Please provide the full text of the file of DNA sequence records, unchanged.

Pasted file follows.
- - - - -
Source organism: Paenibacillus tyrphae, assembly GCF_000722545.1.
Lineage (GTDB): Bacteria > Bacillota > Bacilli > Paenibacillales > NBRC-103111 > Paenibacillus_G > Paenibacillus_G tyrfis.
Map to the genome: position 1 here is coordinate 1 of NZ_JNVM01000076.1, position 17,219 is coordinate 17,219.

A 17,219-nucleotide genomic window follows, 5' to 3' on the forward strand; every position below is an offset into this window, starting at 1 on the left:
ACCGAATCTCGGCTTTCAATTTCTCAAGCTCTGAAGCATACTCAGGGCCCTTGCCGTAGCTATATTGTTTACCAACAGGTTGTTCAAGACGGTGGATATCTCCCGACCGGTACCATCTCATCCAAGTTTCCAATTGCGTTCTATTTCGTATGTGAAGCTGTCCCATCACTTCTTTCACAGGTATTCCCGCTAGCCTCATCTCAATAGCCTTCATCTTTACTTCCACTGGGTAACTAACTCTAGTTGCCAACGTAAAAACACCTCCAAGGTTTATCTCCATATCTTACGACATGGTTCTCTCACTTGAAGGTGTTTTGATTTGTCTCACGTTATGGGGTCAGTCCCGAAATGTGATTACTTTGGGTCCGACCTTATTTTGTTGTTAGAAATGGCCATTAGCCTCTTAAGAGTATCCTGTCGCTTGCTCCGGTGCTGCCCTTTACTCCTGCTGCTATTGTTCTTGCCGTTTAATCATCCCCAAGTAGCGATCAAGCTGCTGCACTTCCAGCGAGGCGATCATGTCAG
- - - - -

Source organism: Paenibacillus tyrphae, assembly GCF_000722545.1.
Lineage (GTDB): Bacteria > Bacillota > Bacilli > Paenibacillales > NBRC-103111 > Paenibacillus_G > Paenibacillus_G tyrfis.
Map to the genome: position 1 here is coordinate 1 of NZ_JNVM01000076.1, position 17,219 is coordinate 17,219.

A 17,219-nucleotide genomic window follows, 5' to 3' on the forward strand; every position below is an offset into this window, starting at 1 on the left:
ACCGAATCTCGGCTTTCAATTTCTCAAGCTCTGAAGCATACTCAGGGCCCTTGCCGTAGCTATATTGTTTACCAACAGGTTGTTCAAGACGGTGGATATCTCCCGACCGGTACCATCTCATCCAAGTTTCCAATTGCGTTCTATTTCGTATGTGAAGCTGTCCCATCACTTCTTTCACAGGTATTCCCGCTAGCCTCATCTCAATAGCCTTCATCTTTACTTCCACTGGGTAACTAACTCTAGTTGCCAACGTAAAAACACCTCCAAGGTTTATCTCCATATCTTACGACATGGTTCTCTCACTTGAAGGTGTTTTGATTTGTCTCACGTTATGGGGTCAGTCCCGAAATGTGATTACTTTGGGTCCGACCTTATTTTGTTGTTAGAAATGGCCATTAGCCTCTTAAGAGTATCCTGTCGCTTGCTCCGGTGCTGCCCTTTACTCCTGCTGCTATTGTTCTTGCCGTTTAATCATCCCCAAGTAGCGATCAAGCTGCTGCACTTCCAGCGAGGCGATCATGTCAG